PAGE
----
Royal welcome in store for Obamas in Britain

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Britain's Queen Elizabeth II will roll out the red carpet for Barack and Michelle Obama's state visit this week, two years after sharing an unusually public display of affection with the US First Lady.

The 85-year-old monarch and the president's wife were seen putting their arms around each other's backs at Buckingham Palace in 2009 when the Obamas made their first visit to London after his election.

British newspapers debated whether Michelle Obama had breached strict royal protocol -- but that extraordinary gesture now bodes well at a time when the Anglo-US "special relationship" remains uncertain.

For this, the first state visit to Britain by a US president since George W. Bush in 2003, no formality or pageantry will be spared by a monarchy that traces its history back more than 1,300 years.

The heir to the throne Prince Charles and his wife Camilla, Duchess of Cornwall, will personally meet the Obamas at Stansted Airport, north of London, on behalf of the queen on Tuesday.

Charles met Obama in early May during a trip to the United States that the British media said left the US president amazed by how much worldwide attention it received.

The US first couple will then fly by helicopter to Buckingham Palace, where they will stay throughout the trip as guests of the queen.

They will reportedly be housed inside the lavish Belgian suite, named after Belgium's king Leopold I, Queen Victoria's favourite uncle.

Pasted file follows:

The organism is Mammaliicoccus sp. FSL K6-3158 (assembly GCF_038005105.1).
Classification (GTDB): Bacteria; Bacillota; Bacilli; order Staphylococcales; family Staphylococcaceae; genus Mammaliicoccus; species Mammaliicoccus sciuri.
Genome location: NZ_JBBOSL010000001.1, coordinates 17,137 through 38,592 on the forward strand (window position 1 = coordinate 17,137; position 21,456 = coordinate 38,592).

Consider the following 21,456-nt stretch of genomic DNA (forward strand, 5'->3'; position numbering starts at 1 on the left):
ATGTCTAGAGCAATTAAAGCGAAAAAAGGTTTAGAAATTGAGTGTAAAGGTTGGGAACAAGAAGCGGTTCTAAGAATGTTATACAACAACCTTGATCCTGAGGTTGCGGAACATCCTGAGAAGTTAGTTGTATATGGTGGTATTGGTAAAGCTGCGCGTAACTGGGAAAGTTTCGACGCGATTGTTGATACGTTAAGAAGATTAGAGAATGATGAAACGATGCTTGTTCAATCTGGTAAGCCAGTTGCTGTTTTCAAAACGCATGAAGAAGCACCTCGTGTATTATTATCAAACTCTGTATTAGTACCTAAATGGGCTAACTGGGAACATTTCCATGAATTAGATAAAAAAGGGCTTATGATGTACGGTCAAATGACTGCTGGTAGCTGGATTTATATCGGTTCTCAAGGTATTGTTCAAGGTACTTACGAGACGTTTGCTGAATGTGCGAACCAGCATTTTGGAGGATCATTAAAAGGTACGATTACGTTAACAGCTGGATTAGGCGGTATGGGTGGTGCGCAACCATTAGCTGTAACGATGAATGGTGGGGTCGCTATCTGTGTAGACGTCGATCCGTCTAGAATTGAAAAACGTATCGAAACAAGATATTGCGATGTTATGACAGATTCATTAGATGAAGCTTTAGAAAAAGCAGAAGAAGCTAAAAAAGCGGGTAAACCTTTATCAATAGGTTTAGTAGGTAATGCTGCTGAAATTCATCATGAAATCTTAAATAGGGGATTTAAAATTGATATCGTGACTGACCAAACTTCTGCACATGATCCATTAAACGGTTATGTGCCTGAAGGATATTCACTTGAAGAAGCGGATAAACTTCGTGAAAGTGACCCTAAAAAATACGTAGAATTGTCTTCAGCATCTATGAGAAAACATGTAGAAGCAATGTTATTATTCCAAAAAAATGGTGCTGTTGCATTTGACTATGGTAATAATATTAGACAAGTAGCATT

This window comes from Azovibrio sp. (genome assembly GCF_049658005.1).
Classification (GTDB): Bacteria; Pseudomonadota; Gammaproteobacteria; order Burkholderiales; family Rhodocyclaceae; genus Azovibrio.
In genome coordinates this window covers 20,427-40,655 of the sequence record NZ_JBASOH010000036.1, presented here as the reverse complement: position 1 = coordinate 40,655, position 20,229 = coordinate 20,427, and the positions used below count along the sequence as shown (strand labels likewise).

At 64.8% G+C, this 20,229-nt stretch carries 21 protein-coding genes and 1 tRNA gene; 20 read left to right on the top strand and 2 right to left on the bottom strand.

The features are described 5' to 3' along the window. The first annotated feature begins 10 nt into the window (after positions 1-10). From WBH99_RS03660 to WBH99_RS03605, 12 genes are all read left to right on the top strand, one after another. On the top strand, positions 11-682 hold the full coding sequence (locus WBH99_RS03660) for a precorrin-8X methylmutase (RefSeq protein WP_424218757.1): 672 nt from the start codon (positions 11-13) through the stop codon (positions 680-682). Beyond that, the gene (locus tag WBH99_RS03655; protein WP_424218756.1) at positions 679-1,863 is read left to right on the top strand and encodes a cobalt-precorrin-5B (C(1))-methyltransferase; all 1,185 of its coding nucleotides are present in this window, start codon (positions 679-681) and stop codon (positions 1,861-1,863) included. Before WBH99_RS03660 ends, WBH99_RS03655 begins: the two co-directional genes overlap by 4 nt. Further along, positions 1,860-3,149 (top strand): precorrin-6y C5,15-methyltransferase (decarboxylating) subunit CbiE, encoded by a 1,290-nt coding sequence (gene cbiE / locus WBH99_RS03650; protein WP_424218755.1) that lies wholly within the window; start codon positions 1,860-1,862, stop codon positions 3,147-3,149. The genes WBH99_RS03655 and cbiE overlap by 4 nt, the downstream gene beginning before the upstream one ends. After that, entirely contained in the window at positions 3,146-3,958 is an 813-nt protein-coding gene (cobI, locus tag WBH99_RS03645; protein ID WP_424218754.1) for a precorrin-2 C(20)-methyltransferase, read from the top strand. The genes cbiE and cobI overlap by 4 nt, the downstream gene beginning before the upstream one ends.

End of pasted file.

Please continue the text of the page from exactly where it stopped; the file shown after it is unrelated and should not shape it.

The monarch and her husband Prince Philip will greet them with a ceremonial welcome, gun salutes, and Prince Philip will accompany the president as he reviews a guard of honour, followed by a private lunch.

That evening there will be a State Banquet in the ballroom for the Obamas featuring speeches by the queen and the president. The 170 guests will sit at a huge U-shaped dining table.

Prince William and his new bride, the former Kate Middleton, are also expected to meet Obama on Tuesday -- although Clarence House, William's official residence, said it was "too early to say" for sure.

William and Catherine, now known as the Duke and Duchess of Cambridge, are due to visit California in July.

After the political business of talks with Prime Minister David Cameron on Wednesday, Obama will receive the rare honour of addressing both houses of parliament in Westminster Hall.

Only Charles De Gaulle, Nelson Mandela and Pope Benedict XVI have received the same rare privilege since World War II.

Yet it could be the royal connection that defines this trip even more than Obama's political relationship with Cameron, which is still far from the close friendship enjoyed by Bush with former premier Tony Blair or that of Margaret Thatcher and Ronald Reagan in the 1980s.

Historically Democrat presidents like Obama have taken longer to warm to the so-called "special relationship", but Obama has shown recent signs of doing so.

And the real closeness so far appears to have been between Queen Elizabeth and Michelle Obama.

In 2009, the queen was overheard asking her to "please keep in touch" and they have reportedly since exchanged letters and spoken by phone, while the queen met the couple's daughters Sasha and Malia during a private visit with Michelle later that year.

Obama's meeting with Prince Charles meanwhile saw him thanking him for Britain's military contributions to the wars in Afghanistan and Libya and "warmly welcomed" his support for environmental concerns, the White House said.

The queen has met all 12 US presidents since her reign started in 1952, except Lyndon B. Johnson.

© 2011 AFP

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